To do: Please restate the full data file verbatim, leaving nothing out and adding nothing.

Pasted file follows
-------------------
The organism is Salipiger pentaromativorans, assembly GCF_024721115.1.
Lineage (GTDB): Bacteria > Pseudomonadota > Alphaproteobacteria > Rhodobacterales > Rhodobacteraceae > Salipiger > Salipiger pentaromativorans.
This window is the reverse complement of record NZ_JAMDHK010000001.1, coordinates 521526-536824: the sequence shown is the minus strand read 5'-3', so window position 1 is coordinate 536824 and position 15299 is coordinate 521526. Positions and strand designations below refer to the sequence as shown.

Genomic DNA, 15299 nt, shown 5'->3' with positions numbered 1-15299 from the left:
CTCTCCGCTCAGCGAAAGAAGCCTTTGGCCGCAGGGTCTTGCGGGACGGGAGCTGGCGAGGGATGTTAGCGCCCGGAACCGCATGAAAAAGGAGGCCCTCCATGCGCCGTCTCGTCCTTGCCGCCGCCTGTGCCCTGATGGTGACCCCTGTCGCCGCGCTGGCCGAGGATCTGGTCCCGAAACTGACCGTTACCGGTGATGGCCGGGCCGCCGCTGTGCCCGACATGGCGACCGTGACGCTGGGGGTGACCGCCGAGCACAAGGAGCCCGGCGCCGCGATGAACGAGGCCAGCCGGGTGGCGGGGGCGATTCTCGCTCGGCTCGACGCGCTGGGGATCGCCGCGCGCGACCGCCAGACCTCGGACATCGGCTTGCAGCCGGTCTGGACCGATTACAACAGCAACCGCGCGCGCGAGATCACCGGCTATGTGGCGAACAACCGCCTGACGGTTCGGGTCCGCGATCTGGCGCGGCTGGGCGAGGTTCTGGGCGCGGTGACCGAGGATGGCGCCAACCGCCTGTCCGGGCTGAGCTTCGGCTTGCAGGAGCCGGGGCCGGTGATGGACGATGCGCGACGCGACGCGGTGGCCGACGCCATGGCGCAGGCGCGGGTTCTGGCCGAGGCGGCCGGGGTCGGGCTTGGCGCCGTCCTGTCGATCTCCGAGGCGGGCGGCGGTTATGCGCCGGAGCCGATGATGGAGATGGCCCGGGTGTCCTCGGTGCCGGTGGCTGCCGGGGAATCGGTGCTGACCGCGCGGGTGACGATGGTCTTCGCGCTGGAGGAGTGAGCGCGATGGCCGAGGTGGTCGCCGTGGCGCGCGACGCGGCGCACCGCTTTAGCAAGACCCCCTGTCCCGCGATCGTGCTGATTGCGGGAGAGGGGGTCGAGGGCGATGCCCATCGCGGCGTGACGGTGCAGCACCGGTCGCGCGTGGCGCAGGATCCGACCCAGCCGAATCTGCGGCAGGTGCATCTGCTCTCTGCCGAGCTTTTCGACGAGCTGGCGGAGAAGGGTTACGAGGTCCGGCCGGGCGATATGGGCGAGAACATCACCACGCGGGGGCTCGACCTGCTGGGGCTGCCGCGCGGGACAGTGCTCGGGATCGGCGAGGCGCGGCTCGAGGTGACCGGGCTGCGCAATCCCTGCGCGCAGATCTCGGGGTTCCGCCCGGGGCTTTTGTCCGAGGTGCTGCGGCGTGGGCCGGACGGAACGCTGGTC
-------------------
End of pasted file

The organism is Salipiger pentaromativorans, assembly GCF_024721115.1.
Lineage (GTDB): Bacteria > Pseudomonadota > Alphaproteobacteria > Rhodobacterales > Rhodobacteraceae > Salipiger > Salipiger pentaromativorans.
This window is the reverse complement of record NZ_JAMDHK010000001.1, coordinates 521526-536824: the sequence shown is the minus strand read 5'-3', so window position 1 is coordinate 536824 and position 15299 is coordinate 521526. Positions and strand designations below refer to the sequence as shown.

Genomic DNA, 15299 nt, shown 5'->3' with positions numbered 1-15299 from the left:
CTCTCCGCTCAGCGAAAGAAGCCTTTGGCCGCAGGGTCTTGCGGGACGGGAGCTGGCGAGGGATGTTAGCGCCCGGAACCGCATGAAAAAGGAGGCCCTCCATGCGCCGTCTCGTCCTTGCCGCCGCCTGTGCCCTGATGGTGACCCCTGTCGCCGCGCTGGCCGAGGATCTGGTCCCGAAACTGACCGTTACCGGTGATGGCCGGGCCGCCGCTGTGCCCGACATGGCGACCGTGACGCTGGGGGTGACCGCCGAGCACAAGGAGCCCGGCGCCGCGATGAACGAGGCCAGCCGGGTGGCGGGGGCGATTCTCGCTCGGCTCGACGCGCTGGGGATCGCCGCGCGCGACCGCCAGACCTCGGACATCGGCTTGCAGCCGGTCTGGACCGATTACAACAGCAACCGCGCGCGCGAGATCACCGGCTATGTGGCGAACAACCGCCTGACGGTTCGGGTCCGCGATCTGGCGCGGCTGGGCGAGGTTCTGGGCGCGGTGACCGAGGATGGCGCCAACCGCCTGTCCGGGCTGAGCTTCGGCTTGCAGGAGCCGGGGCCGGTGATGGACGATGCGCGACGCGACGCGGTGGCCGACGCCATGGCGCAGGCGCGGGTTCTGGCCGAGGCGGCCGGGGTCGGGCTTGGCGCCGTCCTGTCGATCTCCGAGGCGGGCGGCGGTTATGCGCCGGAGCCGATGATGGAGATGGCCCGGGTGTCCTCGGTGCCGGTGGCTGCCGGGGAATCGGTGCTGACCGCGCGGGTGACGATGGTCTTCGCGCTGGAGGAGTGAGCGCGATGGCCGAGGTGGTCGCCGTGGCGCGCGACGCGGCGCACCGCTTTAGCAAGACCCCCTGTCCCGCGATCGTGCTGATTGCGGGAGAGGGGGTCGAGGGCGATGCCCATCGCGGCGTGACGGTGCAGCACCGGTCGCGCGTGGCGCAGGATCCGACCCAGCCGAATCTGCGGCAGGTGCATCTGCTCTCTGCCGAGCTTTTCGACGAGCTGGCGGAGAAGGGTTACGAGGTCCGGCCGGGCGATATGGGCGAGAACATCACCACGCGGGGGCTCGACCTGCTGGGGCTGCCGCGCGGGACAGTGCTCGGGATCGGCGAGGCGCGGCTCGAGGTGACCGGGCTGCGCAATCCCTGCGCGCAGATCTCGGGGTTCCGCCCGGGGCTTTTGTCCGAGGTGCTGCGGCGTGGGCCGGACGGAACGCTGGTC